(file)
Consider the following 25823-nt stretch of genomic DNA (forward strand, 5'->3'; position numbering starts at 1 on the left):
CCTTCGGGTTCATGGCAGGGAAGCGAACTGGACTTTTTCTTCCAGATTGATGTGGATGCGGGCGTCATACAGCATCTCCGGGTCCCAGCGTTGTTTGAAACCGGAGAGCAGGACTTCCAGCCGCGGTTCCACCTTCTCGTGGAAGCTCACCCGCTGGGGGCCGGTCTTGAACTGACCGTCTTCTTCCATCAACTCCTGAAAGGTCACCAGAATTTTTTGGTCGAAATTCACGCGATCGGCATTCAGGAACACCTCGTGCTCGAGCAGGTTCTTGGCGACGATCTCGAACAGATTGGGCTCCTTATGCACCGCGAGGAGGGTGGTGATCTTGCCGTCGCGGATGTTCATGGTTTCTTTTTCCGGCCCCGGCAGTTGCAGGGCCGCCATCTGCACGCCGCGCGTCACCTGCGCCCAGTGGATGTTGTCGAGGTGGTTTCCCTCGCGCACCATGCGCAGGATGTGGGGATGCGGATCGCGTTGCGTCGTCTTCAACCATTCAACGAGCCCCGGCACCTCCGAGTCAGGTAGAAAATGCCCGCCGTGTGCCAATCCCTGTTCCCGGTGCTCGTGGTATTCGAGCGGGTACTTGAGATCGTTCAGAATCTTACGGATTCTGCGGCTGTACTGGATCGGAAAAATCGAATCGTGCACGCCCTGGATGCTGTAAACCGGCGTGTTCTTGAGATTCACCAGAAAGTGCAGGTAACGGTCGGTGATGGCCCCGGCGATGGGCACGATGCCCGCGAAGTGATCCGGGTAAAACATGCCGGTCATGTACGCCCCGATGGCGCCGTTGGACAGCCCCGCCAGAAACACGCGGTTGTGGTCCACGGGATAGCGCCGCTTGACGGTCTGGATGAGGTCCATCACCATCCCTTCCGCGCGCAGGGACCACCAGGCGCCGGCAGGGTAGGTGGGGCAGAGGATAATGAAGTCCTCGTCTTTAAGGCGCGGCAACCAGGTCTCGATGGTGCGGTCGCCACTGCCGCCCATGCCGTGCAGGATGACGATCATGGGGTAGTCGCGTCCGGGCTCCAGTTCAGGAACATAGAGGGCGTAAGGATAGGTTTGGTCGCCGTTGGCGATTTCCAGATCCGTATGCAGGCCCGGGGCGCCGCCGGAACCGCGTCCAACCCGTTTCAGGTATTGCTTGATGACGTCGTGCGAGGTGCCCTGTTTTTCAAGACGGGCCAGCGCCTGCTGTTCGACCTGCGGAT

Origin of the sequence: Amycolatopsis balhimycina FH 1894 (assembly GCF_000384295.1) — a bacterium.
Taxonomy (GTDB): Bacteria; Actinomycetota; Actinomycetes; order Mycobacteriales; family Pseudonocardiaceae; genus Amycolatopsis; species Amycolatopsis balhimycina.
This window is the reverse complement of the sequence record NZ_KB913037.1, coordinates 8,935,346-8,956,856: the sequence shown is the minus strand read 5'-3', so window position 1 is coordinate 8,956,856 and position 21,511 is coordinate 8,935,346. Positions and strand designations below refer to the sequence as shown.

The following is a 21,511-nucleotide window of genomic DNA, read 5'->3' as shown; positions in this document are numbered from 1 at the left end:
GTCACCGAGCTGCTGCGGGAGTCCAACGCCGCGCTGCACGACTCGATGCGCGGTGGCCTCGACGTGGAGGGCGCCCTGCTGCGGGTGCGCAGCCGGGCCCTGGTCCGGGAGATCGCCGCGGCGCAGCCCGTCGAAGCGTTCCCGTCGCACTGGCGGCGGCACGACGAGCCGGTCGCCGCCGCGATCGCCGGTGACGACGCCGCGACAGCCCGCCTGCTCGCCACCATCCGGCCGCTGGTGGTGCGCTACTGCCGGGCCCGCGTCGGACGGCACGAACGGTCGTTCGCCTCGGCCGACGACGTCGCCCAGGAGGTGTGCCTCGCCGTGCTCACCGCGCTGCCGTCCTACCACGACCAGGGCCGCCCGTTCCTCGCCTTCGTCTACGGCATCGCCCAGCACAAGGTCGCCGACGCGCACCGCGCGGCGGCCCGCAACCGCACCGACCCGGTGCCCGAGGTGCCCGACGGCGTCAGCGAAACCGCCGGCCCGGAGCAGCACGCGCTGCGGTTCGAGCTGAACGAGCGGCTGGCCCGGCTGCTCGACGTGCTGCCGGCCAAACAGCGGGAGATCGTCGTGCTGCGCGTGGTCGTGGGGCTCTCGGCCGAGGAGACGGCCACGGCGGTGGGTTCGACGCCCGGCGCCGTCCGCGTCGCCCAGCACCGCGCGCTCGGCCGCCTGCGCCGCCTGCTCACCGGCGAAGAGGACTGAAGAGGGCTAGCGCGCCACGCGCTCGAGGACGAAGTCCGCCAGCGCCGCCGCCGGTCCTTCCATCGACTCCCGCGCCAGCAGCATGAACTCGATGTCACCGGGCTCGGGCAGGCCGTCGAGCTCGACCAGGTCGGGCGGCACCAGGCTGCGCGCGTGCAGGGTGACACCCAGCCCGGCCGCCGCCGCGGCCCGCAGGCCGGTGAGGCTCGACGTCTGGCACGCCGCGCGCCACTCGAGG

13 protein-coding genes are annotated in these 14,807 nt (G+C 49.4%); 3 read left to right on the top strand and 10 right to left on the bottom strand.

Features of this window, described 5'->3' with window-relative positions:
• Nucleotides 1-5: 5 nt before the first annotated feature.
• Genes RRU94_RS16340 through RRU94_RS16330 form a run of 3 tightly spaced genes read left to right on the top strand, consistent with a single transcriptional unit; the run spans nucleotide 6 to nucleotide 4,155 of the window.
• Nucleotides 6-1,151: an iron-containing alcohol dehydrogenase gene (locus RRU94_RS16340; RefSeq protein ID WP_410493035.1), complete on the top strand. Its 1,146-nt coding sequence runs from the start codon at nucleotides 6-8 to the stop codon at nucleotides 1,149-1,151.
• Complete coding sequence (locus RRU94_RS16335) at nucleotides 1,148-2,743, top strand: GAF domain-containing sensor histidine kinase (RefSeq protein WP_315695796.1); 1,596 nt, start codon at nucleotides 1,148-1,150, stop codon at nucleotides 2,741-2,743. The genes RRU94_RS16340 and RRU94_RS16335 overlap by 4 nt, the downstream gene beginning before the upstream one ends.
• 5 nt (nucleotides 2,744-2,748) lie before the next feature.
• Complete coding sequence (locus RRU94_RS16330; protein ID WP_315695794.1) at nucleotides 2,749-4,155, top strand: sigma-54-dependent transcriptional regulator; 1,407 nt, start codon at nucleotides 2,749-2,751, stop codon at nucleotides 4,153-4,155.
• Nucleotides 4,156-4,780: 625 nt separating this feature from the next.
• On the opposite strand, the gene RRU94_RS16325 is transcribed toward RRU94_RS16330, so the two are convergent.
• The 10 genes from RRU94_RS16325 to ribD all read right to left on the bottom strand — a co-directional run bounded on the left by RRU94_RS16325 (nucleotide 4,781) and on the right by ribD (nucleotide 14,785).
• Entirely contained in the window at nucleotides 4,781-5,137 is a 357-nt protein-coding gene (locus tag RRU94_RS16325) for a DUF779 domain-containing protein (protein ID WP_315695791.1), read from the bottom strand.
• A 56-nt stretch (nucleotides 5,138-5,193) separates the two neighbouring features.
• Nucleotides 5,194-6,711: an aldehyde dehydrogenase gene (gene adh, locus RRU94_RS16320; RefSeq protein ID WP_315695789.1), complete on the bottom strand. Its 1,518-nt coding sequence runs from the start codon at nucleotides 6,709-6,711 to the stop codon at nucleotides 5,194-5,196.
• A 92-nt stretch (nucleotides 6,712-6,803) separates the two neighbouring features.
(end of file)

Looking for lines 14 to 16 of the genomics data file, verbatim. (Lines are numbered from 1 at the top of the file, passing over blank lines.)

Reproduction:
• 5 nt (nucleotides 2,744-2,748) lie before the next feature.
• Complete coding sequence (locus RRU94_RS16330; protein ID WP_315695794.1) at nucleotides 2,749-4,155, top strand: sigma-54-dependent transcriptional regulator; 1,407 nt, start codon at nucleotides 2,749-2,751, stop codon at nucleotides 4,153-4,155.
• Nucleotides 4,156-4,780: 625 nt separating this feature from the next.